I once walked into a sex shop lodged between a Goodwill dropoff and a Taco Bell and squeezed a pinch of pheromone-enhanced lotion into my palms. I nonchalantly took a whiff, and the exotic scent instantly unlocked a memory — or, I should say, a song: Fiona Apple's “Criminal.” The scent was that of a stripper who came dangerously close to my nostrils one night in Hollywood, but what I remembered was the song she danced to, by the classically trained pianist who seduced all of America in 1997 when she sang “I've been a bad, bad girl.”
Twenty years later, “Criminal” is still a staple for the modern stripper, or for the sex-positive feminist who refuses to be described as anything other than a dancer. In the process of creating this list, I spoke to several dancers, sex workers, feminists, gay men, married men and old college buddies. I wasn't looking to repeat a list of Southern-rap club bangers, cliched cock rock or country; I wanted to be curiously taken aback by tunes that didn't reinforce stereotypes or pander to the penises in the front row.
7. Bikini Kill: “Rebel Girl”
“Rebel Girl” dices cis-male tropes into bite-sized pieces. While most men at a strip club don't listen to the lyrics or hold degrees from Evergreen, they can probably appreciate this song. “Rebel Girl” inspires body movements that force men and women to stare, mouth agape, but never touch or judge. In a recent interview with the Guardian, singer Kathleen Hanna described herself as a “punk rock stripper with sexual abuse counselor training,” which is fitting here.
6. David Bowie: “Young Americans”
It’s likely that after Bowie died, an increasing number of dancers across the country were grooving snakelike around faux-gold flagpoles to the saxophone in “Young Americans.” I know of one woman, a regular at Jumbo's Clown Room, who did this as a way of seducing the despairing and horny hipsters in her midst. The sexually charged sax and Bowie's androgynous magnetism are ideal for expressing gender-neutral sexual experiences.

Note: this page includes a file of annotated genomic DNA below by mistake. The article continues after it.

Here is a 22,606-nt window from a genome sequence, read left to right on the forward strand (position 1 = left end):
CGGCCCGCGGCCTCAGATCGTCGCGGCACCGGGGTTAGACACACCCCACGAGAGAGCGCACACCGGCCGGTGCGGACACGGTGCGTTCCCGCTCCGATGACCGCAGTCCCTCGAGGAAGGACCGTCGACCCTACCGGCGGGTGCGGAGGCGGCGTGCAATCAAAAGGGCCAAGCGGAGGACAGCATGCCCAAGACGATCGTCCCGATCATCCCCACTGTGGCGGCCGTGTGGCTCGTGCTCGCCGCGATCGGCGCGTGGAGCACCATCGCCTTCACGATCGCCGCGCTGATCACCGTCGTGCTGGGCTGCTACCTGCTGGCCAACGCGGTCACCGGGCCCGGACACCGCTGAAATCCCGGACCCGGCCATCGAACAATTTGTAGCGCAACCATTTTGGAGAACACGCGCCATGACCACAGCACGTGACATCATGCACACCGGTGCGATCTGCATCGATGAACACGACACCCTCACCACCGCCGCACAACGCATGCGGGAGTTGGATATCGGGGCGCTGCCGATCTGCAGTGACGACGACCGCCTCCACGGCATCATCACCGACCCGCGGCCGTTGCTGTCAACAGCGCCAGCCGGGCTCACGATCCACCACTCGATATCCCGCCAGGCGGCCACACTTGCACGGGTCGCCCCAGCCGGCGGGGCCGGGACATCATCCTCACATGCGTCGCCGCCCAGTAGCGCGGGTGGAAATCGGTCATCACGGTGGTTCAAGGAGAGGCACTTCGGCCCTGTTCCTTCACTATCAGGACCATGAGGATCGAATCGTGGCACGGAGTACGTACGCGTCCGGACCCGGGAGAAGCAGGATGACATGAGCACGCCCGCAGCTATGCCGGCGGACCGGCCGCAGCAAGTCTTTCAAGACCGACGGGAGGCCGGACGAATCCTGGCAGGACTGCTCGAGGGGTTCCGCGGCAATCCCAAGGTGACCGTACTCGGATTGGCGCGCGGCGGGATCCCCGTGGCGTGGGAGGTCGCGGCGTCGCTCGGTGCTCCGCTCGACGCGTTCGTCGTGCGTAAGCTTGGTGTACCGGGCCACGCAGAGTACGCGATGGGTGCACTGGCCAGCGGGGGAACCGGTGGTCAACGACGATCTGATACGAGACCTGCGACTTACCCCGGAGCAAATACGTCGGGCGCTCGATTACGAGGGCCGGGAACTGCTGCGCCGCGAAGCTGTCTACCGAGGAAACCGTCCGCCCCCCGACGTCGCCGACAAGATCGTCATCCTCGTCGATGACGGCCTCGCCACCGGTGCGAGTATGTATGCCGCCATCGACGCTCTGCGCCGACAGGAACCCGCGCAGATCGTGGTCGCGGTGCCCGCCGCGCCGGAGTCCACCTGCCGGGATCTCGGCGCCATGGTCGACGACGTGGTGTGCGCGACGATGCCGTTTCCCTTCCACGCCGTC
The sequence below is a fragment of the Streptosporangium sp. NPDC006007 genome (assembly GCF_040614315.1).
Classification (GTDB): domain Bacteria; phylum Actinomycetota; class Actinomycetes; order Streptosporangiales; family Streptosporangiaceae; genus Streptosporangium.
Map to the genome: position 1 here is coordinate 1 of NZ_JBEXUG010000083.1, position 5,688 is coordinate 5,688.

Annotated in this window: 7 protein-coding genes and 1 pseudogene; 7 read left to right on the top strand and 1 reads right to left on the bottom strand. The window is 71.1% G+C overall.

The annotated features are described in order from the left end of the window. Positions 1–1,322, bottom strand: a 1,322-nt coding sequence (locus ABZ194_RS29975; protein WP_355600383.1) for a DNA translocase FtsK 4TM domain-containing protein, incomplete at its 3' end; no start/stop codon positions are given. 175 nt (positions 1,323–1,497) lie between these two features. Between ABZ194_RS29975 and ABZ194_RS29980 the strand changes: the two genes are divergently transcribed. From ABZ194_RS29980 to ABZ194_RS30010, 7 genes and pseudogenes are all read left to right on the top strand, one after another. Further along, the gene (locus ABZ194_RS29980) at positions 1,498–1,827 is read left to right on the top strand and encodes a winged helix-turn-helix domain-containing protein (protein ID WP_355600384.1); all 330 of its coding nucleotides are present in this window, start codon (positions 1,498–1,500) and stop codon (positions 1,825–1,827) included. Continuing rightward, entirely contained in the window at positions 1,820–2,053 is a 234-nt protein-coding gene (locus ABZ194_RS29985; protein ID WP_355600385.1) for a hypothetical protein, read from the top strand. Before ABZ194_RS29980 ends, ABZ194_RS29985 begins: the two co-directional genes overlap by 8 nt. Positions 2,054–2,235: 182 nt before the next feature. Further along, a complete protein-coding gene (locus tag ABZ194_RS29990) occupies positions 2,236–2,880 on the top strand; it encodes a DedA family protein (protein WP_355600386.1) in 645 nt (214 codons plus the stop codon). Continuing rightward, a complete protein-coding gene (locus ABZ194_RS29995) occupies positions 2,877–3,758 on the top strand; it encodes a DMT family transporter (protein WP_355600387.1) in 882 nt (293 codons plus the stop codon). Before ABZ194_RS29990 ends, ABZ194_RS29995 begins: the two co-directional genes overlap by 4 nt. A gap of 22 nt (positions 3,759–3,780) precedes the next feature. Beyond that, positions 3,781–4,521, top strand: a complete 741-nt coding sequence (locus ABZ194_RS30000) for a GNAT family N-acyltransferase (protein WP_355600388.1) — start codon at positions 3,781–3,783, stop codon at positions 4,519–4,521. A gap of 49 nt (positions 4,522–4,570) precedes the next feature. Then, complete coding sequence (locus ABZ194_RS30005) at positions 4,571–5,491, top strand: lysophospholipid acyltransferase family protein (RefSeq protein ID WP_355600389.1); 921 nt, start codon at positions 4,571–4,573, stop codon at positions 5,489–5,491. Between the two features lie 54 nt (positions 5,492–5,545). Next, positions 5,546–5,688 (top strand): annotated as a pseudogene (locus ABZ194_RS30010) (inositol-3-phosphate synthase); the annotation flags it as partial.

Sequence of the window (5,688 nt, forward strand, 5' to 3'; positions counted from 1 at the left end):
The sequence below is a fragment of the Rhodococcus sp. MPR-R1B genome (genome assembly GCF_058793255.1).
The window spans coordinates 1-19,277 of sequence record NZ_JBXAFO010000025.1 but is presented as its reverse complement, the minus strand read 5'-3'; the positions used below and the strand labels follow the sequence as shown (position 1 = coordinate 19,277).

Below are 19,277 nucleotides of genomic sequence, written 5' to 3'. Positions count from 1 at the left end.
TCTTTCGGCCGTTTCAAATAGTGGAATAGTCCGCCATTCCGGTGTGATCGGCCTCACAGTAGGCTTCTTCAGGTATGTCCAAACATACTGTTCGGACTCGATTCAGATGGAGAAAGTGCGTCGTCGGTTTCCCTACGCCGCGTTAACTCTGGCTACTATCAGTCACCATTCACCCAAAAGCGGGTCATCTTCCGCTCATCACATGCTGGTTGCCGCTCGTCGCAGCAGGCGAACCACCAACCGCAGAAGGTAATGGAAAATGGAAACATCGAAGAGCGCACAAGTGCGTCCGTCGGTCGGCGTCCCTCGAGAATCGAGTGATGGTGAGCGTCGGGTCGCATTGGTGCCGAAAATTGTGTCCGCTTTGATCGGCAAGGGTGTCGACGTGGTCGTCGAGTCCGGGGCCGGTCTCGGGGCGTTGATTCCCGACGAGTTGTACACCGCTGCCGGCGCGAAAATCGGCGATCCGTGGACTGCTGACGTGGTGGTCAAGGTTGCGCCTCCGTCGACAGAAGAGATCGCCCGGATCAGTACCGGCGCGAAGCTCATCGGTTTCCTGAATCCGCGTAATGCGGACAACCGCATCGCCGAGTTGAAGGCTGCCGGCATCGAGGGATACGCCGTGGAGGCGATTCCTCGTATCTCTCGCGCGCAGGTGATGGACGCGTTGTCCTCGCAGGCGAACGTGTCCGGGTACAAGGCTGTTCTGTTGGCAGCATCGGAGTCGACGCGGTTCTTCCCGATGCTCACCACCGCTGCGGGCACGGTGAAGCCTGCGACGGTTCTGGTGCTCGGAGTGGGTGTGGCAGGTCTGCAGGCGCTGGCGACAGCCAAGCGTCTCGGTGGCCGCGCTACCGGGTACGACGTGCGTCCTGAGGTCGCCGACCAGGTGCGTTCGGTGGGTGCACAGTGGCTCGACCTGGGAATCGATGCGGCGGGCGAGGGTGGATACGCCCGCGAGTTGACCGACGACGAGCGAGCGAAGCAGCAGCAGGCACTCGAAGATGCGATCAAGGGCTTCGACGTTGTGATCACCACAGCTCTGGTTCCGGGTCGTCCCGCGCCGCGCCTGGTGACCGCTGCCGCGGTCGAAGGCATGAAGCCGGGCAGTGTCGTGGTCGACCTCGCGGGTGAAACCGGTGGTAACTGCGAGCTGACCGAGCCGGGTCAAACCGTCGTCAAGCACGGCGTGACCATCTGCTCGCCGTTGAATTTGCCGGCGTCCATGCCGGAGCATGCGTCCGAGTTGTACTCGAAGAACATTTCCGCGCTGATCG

5. Bruce Springsteen: “I'm on Fire”
Springsteen advertised his masculinity with blinding clichés, particularly that aw-shucks small-town mechanic he aped so believably. And every older sister I knew insisted that Springsteen had a nice ass. So when he wrote a song about his desire to sleep with a married women, it made us all sweat in our skintight Calvins — and long for the day that we might hear “I’m on Fire” at a strip club.
4. Huey Lewis and the News: “It's Alright”
It's been said, often, that Huey Lewis has a humongous penis. In other news, his a cappella Curtis Mayfield cover captures perfectly the white boy–channeling–black soul thing — without coming off as an imposter. He counterbalances that with finger-snapping and doo-wop harmonies that seem directly ripped off from Bobby McFerrin's “Don't Worry Be Happy,” which is too kitschy for a dancer to tease you with. Lewis' version, on the other hand, conjures a one-night stand. Someone told me they heard “It's Alright” at Chippendales, which means it can be adapted to stupidly muscular construction workers, too.
3. Fiona Apple: “Criminal”
There's a noirish, Old Hollywood bent to Fiona Apple's reimagining of the vixen as a “bad, bad girl” who crushes the male ego. When she says, “I'm feeling like a criminal” in her deep voice, insisting that she needs to punished for cheating on her boyfriend, and that she can't stop, well, she reminds us just how deliciously lustful infidelity can be. Over the years, the naughtiness of the rumbling piano and Apple's bluesy vocals have made it the ideal hipster stripper's good girl–gone-bad song.
2. George Michael: “Freedom! 90”
A gay anthem that exemplifies the entirely American concept behind a nudie bar: to be free and leave any puritanical guilt at the door. George Michael sings, “But when you shake your ass, they notice fast,” which in some contexts can be taken as a declaration to be sex-positive (in other contexts, of course, it's a cynical read on fame's reliance on sex and beauty). The video made a darkly humorous statement about the music industry's obsession with that particular brand of sex and beauty — in an era when America was allergic to such statements in music videos — which makes it the ideal strip club anthem.
1. Michael Jackson: “Give in to Me (feat. Slash)”
Michael Jackson's sexual orientation was up for debate the moment he started to look more feminine in the mid-'80s. That didn't take away from his ability to write ultra-masculine pop songs with heavy-metal riffs that, with the inclusion of Slash, turned MJ's domination anthem into a meaner, BDSM pop classic saturated with earth-shaking power. I've only seen male strippers dance to this, perhaps because it’s so overtly masculine and has, over the years, become a gay hard-rock anthem. And make no mistake: THIS IS HARD ROCK. It’s MJ's most forcefully sexual song, which is at once disturbing and romantic.